For most Texans, life without internet access is unimaginable. The internet has become embedded in every aspect of our daily lives — from streaming movies, working, running small businesses, attending virtual classrooms, and taking part in telehealth visits. It has become impossible to efficiently access economic opportunity and basic resources without an internet connection.

In his February 2021 State of the State address, Gov. Greg Abbott articulated that “broadband access is not luxury, it is an essential tool that must be available for all Texans.” He also made the expansion of broadband an emergency item during the legislative session.

Prioritizing issues related to broadband is imperative, as it has become clear that leaving communities behind is not only a barrier for individuals to accessing public and private resources, but it also stifles economic development and the opportunities for communities to advance quality of life for residents. After years of advocating for digital inclusion, Connected Nation, its statewide program — Connected Nation Texas (CN Texas), and many other advocates have been clear about two persistent issues that prevent communities from maximizing the benefits of connectivity.

First, the lack of broadband infrastructure and connectivity in some communities serves as a baseline challenge that must be addressed. Second, the adoption and use of broadband, or lack thereof, in communities where access is not a barrier, must also be confronted with the same rigor.

What are the issues in Texas?

In December 2020, CN Texas released statewide broadband coverage maps that showed more than 315,000 households in Texas did not have broadband service — less than half of homes in roughly 28 rural counties. At the same time, other studies showed that about a third of Texans were not subscribing to broadband. A study by Common Sense Media revealed that, in 2020, 34%, or 1.8 million, K-12 public school students in Texas do not have adequate access to the internet at home. Sadly, this report showed that Texas fell behind other states in the number of kids who lacked adequate internet connectivity at home.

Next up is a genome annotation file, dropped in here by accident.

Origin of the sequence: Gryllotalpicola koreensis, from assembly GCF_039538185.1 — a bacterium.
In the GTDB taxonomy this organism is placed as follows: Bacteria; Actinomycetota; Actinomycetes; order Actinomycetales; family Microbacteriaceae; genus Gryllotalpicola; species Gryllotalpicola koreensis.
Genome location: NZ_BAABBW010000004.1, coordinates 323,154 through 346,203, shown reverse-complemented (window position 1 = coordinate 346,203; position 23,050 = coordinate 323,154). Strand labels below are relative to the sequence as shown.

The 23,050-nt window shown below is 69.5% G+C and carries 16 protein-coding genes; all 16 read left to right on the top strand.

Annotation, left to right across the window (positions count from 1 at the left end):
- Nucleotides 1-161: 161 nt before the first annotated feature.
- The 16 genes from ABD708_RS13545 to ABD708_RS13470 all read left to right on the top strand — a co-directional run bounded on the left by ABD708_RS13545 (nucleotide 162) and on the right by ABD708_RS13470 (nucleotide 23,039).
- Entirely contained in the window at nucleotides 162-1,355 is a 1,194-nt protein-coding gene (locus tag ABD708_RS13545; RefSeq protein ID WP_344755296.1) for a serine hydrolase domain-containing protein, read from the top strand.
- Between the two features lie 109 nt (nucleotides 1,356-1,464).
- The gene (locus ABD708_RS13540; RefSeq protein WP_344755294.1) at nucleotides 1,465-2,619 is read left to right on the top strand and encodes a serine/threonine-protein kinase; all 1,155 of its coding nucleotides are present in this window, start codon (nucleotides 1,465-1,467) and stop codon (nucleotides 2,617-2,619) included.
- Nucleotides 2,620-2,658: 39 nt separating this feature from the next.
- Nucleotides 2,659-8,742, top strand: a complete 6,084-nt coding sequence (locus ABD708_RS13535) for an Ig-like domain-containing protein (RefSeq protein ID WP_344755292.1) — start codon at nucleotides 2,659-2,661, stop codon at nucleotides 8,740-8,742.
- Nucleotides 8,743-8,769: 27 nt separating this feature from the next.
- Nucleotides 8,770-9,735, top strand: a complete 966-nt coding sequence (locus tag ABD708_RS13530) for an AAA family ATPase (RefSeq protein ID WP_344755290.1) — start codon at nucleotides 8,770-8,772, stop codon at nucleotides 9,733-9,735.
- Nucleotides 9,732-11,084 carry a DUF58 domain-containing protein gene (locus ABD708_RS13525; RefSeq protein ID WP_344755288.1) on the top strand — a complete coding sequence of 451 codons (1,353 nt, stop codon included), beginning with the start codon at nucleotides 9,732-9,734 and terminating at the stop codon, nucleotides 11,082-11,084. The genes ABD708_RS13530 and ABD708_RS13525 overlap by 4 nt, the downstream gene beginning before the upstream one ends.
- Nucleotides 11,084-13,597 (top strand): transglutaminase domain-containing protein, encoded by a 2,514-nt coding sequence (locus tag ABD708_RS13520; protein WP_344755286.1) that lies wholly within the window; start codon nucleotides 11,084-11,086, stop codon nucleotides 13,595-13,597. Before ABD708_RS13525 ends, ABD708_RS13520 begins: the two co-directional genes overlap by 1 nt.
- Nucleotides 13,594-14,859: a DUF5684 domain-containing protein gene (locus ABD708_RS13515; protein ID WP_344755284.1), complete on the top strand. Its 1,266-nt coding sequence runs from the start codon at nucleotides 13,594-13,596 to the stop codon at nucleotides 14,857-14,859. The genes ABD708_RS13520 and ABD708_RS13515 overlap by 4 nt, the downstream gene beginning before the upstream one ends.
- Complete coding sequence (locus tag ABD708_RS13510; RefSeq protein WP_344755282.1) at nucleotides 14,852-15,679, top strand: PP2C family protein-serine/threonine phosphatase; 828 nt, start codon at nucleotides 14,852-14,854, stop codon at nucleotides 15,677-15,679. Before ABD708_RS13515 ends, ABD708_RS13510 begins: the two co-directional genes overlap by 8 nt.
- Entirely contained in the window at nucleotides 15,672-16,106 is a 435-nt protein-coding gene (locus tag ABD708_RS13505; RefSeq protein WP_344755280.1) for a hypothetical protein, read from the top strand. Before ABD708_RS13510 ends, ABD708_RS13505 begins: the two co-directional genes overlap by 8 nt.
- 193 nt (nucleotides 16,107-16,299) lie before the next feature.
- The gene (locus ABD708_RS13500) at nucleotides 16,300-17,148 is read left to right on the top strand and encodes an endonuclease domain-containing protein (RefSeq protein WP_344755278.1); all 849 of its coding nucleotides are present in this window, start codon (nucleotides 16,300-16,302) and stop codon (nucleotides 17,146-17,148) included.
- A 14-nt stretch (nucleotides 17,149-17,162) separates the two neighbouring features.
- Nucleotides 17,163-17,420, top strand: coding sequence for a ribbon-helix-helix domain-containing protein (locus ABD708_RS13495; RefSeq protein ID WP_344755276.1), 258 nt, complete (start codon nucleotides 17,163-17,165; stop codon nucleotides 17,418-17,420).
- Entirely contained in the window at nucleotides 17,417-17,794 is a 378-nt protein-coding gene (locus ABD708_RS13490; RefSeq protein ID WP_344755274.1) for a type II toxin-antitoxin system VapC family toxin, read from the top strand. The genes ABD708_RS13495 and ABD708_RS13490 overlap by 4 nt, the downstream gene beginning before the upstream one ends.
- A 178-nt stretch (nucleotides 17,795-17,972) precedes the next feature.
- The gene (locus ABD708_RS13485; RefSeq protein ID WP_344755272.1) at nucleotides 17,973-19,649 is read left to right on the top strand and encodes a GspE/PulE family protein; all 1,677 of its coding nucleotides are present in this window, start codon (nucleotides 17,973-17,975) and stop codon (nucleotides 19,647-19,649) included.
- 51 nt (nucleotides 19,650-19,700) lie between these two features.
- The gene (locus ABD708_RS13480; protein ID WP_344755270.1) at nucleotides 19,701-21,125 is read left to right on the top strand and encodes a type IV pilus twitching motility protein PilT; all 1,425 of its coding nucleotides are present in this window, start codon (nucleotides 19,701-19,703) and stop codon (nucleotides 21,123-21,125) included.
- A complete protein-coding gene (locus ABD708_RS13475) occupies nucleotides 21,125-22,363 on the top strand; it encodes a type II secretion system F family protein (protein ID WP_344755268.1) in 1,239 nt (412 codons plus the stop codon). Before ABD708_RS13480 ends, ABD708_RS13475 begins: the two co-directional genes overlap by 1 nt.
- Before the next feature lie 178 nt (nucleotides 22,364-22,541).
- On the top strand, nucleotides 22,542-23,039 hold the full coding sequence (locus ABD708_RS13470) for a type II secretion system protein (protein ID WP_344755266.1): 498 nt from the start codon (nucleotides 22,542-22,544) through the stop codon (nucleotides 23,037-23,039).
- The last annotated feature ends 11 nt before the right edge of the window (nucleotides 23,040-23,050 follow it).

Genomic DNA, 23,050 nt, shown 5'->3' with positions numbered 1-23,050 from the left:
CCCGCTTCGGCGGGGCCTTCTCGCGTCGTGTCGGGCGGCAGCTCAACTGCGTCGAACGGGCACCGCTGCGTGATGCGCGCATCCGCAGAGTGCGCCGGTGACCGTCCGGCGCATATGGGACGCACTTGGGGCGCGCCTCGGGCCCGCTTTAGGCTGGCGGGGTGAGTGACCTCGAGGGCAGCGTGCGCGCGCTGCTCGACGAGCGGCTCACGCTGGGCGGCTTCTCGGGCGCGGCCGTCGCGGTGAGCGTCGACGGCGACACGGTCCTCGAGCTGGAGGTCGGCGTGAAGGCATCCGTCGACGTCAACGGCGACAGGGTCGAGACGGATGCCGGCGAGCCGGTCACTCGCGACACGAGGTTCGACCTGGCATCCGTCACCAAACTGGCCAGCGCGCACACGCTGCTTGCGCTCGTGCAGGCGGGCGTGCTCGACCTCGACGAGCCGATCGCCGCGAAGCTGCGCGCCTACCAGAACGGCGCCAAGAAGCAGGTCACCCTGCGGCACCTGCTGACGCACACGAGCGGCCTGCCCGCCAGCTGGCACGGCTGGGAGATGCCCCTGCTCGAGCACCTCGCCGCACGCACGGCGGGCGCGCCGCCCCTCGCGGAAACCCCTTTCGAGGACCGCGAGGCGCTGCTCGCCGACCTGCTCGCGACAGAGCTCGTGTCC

Additionally, the Texas Black Caucus Foundation and The University of Texas Law School Civil Rights Clinic released a joint report, Planning for Digital Inclusion in Texas, which highlights those being left behind by the digital divide — low-income rural and urban communities, people of color, older adults, and people with disabilities.

What’s Next for Texas?

The good news is the State of Texas is laying out the groundwork for success in developing a sound broadband strategy. The Governor’s Broadband Development Council released recommendations prior to the legislative session, and Texas legislators are spearheading legislation and policies that are favorable to achieving universal broadband access in Texas. This bipartisan effort, coupled with funding available via various current and upcoming federal programs, means that failure should not be an option anymore. 

Another important development is the upcoming opening of a State Broadband Office, which will create a platform to develop, implement, and administer a comprehensive statewide broadband plan. Below are some key elements.

Broadband Availability 

  • Data collection and mapping to identify gaps and target infrastructure investment to unserved and underserved areas.
  • The state office should administer programs that help local communities advance infrastructure deployment

Broadband Adoption

  • Data Collection on household adoption, use, and deployment and/or promotion of programs that help households overcome adoption barriers.
  • Promoting public and private programs that help communities overcome the affordability gap to broadband adoption, such as the soon-to-be-launched Emergency Broadband Benefit, and low-cost provider programs, such as Comcast Internet Essentials, Access from AT&T, and Spectrum Internet Assist (formally Charter).
  • Partnering and/or providing grants to community organizations to advance digital skills training and upskilling program for tech jobs.
  • Assisting/supporting communities in implementing technical assistance programs that allow residents to locate digital skills training, affordable connectivity, real-time support services, and devices. 

Capacity Building  

  • Creation of public-private partnerships to share best practices for expanding digital inclusion.

One thing is clear, doing nothing is no longer an option when it comes to bridging the digital divide. An important lesson learned from COVID-19 is that we have work to do. Images of children sitting on the sidewalk outside coffee shops and fast-food restaurants in order to access the free Wi-Fi for virtual school were daunting and indicative of the challenges experienced by those on the wrong side of the divide. 

We must ensure broadband infrastructure is universally available in Texas  to ensure we eliminate barriers for all Texans to adopt high-speed internet — this includes rural and urban, low-income households; school-aged children; older adults; black, indigenous, and people of color (BIPOC) households; and people with disabilities.

We must not accept that Texas is the leader in the number of children on the wrong side of the digital divide.